The biggest point of dissatisfaction I have about this pattern is that the armholes/upper sleeves are a bit tight. Tighter than you’d want for a casual robe (are formal robes a thing?). My sister has relatively slim arms, so it’s still definitely wearable, but it’s still slightly tighter than I’d like. I read this in the reviews before making the pattern, so seems i’m not the only one who has found this issue. If you make this pattern for someone whose arms aren’t relatively slim, keep in mind that you may need to do some alterations there.

Another issue was that I was unable to fit all the pieces on my fabric. The pattern called for 4 3/8 yards of 45″ wide fabric, for both the robe and belt. I had 4 1/2 yards of 44″ wide fabric, and it wasn’t enough. I should have laid out the pieces according to the instructions, to see if that 1″ really made the difference– I kind of doubt it, but I didn’t check. The problem may have been that I lengthened the robe 2″, but I’m not sure. In the end, I had to cut each neck band in two pieces. The fanric is busy enough, fortunately, that the seam isn’t visible.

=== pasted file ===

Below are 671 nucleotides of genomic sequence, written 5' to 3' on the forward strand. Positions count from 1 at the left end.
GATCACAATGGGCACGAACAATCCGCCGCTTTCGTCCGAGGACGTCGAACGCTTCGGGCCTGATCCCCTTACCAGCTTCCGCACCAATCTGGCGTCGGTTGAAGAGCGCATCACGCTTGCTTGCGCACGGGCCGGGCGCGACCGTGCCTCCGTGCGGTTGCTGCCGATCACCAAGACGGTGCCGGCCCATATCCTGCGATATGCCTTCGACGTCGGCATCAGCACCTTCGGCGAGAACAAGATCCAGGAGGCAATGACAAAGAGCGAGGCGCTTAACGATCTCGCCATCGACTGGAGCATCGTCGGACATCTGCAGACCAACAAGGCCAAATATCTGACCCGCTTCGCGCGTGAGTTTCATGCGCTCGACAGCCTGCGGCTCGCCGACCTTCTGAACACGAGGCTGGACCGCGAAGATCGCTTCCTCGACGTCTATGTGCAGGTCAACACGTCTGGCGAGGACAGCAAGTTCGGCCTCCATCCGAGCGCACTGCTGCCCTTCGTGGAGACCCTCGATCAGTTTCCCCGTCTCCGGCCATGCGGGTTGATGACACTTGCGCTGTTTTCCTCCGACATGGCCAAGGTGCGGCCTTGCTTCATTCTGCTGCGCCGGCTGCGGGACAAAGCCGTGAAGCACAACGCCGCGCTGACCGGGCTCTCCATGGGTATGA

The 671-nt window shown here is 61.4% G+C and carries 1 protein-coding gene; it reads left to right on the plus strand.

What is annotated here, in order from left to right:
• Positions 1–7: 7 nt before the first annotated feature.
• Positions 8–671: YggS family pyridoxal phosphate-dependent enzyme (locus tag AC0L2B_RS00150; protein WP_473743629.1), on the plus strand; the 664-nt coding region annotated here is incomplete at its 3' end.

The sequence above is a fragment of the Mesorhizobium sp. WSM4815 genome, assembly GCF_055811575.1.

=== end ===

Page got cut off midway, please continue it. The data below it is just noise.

My next sewing project will be a robe for my mum. I’m worried about the sleeve/armhole fit, and I can’t be bothered to fuss with major alterations on something like this, so I’m planning to abandon ship on this pattern and try out the Suki Kimono pattern by Helen’s closet. It seems pretty popular, and I’m eager to compare. I think I’ll use that for a robe for myself, too– will post about how that goes.

Volcanism Southport

True Bias Southport dresses in Liberty Tana Lawn

My first and second Southport dresses

I made this True Bias Southport dress immediately after I made the last one. All the  (intentional) modifications are the same, except that I created a narrower hem to add more length (I had shortened the pattern 1″). This time, I turned it up 1/4″ and then 1/4″ again. This makes it just 1/4″ shorter than the pattern as drafted. Honestly, I shouldn’t have shortened the pattern…If you’re tall, you may even want to consider adding length! This time, I managed to french seam the bodice correctly without messing it up.